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'I've got something unpleasant to tell you'
Protect yourself and loved ones from the 3Ds - Death, Divorce & Dementia by Martin Lewis (Money Saving Expert)
Money Saving Expert Martin Lewis’ latest emailer talks about the unmentionable … death! His full email can be found here, but we’ve taken some extracts below. The upshot is that by ignoring the issues you can actually be harming your family in the long-run.
Live together but not married? Get a will, a contract or tie the knot - your relationship means nowt in law. I don't care if you've been together 37 years and have 6 children, if you're not married or in a civil partnership, your relationship usually has no status under inheritance law. So if your partner dies, the other one may not get the house.
Dads, if you're not married, don't assume custody of the kids. Some unmarried fathers don't automatically have parental responsibility, which means if the mother dies, custody of the children may go elsewhere. To check and for help, see Who has parental responsibility? (Wayman & Long’s guide to parental responsibility can be found here and the guide to legal guardianship is here)
One in three over-65s will develop dementia - a Power of Attorney is just as important as a will. I'm 44 - thankfully I can't foresee losing mental capacity, but I do have a Lasting Power of Attorney set up, in case. Without a Power of Attorney, if you lose your faculties through dementia, a stroke or accident, sorting your finances is less clear-cut than if you'd died. Don't assume relatives can walk into the bank & access your money - not even to pay for your care, or the mortgage.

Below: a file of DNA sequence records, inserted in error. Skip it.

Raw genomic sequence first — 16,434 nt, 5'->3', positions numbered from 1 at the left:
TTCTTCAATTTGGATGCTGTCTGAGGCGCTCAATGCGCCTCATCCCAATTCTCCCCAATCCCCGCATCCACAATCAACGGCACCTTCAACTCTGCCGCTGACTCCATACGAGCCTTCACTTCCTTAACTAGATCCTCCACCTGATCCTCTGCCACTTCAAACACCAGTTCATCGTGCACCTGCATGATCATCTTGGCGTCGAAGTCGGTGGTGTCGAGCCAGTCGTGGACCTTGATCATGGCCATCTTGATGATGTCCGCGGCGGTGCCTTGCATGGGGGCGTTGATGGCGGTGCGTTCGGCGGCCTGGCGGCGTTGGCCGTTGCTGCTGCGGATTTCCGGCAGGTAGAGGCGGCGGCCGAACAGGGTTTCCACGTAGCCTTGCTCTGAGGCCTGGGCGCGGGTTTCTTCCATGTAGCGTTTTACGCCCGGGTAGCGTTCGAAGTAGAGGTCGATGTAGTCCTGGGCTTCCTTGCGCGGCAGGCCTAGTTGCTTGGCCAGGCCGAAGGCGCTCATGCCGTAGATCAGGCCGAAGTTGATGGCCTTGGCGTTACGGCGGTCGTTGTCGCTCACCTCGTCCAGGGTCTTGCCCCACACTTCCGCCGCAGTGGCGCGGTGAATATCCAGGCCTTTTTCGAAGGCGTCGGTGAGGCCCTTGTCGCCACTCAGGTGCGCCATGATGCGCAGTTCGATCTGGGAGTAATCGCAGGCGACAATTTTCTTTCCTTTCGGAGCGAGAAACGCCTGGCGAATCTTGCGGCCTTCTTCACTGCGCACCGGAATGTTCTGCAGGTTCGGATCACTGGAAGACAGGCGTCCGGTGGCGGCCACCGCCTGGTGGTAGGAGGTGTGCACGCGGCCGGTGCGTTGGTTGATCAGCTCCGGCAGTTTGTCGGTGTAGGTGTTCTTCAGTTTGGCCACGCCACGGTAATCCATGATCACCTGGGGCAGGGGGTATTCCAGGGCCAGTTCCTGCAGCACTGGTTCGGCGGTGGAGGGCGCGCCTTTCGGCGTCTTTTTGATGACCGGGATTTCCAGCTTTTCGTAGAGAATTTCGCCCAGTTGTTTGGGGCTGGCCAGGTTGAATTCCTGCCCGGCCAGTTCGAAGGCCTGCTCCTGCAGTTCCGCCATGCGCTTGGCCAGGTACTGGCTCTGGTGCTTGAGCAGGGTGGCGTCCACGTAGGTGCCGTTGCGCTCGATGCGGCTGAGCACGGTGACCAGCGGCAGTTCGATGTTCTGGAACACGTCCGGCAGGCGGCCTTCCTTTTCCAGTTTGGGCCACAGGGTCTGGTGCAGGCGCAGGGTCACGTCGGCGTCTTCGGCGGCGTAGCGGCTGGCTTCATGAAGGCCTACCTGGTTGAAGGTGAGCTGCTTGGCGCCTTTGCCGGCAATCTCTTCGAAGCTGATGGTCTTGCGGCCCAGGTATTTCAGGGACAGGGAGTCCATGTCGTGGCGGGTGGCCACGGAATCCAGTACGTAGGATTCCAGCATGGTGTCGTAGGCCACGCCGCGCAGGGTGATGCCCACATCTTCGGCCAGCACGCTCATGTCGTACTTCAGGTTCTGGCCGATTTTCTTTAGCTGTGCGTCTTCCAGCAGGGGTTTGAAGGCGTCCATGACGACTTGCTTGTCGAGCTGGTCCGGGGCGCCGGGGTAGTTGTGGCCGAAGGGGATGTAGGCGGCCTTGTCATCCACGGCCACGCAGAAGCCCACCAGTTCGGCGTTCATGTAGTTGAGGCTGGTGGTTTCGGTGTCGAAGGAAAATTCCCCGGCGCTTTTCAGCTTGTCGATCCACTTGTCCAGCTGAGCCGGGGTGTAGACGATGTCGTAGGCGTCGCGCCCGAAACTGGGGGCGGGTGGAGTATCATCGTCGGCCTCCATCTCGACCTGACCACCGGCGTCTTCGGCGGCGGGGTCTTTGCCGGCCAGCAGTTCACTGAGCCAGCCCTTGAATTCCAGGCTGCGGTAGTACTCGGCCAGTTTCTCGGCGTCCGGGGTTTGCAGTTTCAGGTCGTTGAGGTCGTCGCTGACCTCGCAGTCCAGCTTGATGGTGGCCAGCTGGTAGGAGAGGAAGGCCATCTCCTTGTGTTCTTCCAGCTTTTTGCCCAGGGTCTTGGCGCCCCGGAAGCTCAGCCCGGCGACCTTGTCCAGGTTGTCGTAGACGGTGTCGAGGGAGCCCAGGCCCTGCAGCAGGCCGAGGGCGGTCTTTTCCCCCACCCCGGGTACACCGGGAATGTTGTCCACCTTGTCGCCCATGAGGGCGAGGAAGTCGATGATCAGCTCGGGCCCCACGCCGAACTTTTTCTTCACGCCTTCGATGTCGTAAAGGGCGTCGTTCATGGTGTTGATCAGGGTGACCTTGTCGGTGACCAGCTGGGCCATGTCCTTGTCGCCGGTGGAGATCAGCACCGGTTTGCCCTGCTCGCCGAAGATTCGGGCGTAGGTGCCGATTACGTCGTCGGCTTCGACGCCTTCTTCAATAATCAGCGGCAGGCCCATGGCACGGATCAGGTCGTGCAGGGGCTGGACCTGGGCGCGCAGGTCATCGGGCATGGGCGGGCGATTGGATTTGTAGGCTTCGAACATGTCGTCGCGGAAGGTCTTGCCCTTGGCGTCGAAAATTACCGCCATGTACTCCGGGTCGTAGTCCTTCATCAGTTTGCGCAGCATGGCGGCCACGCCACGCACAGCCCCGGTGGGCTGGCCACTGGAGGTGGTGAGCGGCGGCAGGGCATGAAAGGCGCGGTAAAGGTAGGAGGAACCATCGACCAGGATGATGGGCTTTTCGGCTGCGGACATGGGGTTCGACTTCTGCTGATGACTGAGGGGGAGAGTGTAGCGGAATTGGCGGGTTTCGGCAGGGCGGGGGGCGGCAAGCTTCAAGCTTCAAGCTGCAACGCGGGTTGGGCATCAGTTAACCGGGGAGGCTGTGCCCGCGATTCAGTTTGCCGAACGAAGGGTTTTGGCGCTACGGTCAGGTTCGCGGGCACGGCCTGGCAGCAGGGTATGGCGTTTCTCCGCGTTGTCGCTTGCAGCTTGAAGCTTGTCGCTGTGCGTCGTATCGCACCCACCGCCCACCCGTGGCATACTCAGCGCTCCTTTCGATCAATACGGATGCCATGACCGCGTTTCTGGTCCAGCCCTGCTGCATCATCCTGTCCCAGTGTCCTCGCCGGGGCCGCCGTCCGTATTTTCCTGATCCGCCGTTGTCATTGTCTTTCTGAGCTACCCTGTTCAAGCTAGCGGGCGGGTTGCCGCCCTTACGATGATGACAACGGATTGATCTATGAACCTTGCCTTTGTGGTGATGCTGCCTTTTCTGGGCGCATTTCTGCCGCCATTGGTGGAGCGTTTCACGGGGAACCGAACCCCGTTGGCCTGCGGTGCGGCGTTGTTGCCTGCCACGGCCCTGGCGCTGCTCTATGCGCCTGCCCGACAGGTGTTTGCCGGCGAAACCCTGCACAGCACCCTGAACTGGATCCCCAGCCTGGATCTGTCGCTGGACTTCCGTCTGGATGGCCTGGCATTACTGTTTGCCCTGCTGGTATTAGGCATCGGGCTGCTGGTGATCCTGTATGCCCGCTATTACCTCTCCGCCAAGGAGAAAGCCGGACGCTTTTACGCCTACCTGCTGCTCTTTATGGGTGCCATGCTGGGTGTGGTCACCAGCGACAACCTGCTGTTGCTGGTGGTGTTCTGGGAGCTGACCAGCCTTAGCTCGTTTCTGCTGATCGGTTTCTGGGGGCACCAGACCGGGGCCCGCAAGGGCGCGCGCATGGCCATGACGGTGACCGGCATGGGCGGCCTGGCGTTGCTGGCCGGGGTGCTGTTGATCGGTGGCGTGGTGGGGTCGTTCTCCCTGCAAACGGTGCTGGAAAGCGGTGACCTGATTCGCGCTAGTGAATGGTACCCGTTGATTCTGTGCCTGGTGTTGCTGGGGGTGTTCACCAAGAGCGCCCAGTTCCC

With a Power of Attorney, you nominate a trusted friend or relative to look after your affairs if needed. This DOESN'T mean giving up control now - you can opt for it only to come into effect if you're no longer capable. Full help & costs in Lasting Power of Attorney. (Wayman & Long’s guide to Lasting Power of Attorney can be found here).
Are you hurting your partner by looking after the finances? Over 60% of couples say one person deals with all the home's money issues. If you're reading this, you may be that one. Yet, as I explained in the intro, if you were hit by one of the three Ds (death, divorce or dementia), it can be a disaster.
So why not create a financial factsheet naming all product providers - from roadside recovery to investments, boiler cover to bank accounts. Keep it somewhere safe, but don't put too many security details in, just in case. Then have a kitchen table briefing every few months to update and discuss. I'd love to know how you do it, via this financial couples tips forum discussion.
Is your house your only real asset? Don't leave it too late. Those in their 60s living in large homes with kids who've long since left the nest often plan to downsize "one day" to release money as they're asset rich, cash poor. But as time ticks on, I often hear "it's still a few years away" and then finally "we're too old to move".
It's usually far better just to bite the bullet early. If not, the main option is an equity release product - a way to borrow from your home's value while living there. However, interest rates of c.5.5% are far higher than many mortgages.
And more significantly, as it's usually paid from your estate or the sale of your house on death, you often don't make any repayments, which means that, unlike with a mortgage, you're subject to vicious interest compounding.
While I've never been a great fan, if you don't have dependants who need the money, equity release can work, but be careful. See equity release quick tips.
One in 29 children lose a parent before they grow up - are yours financially protected? It's a sobering statistic. I was one of them. It's why whenever friends who have children ask me "where should I save for their future?", I first check if they've got life insurance. It gets me a few funny looks, but it's worth it. Families already in dire unexpected grief can risk losing their income, standard of living or even their home if unprepared.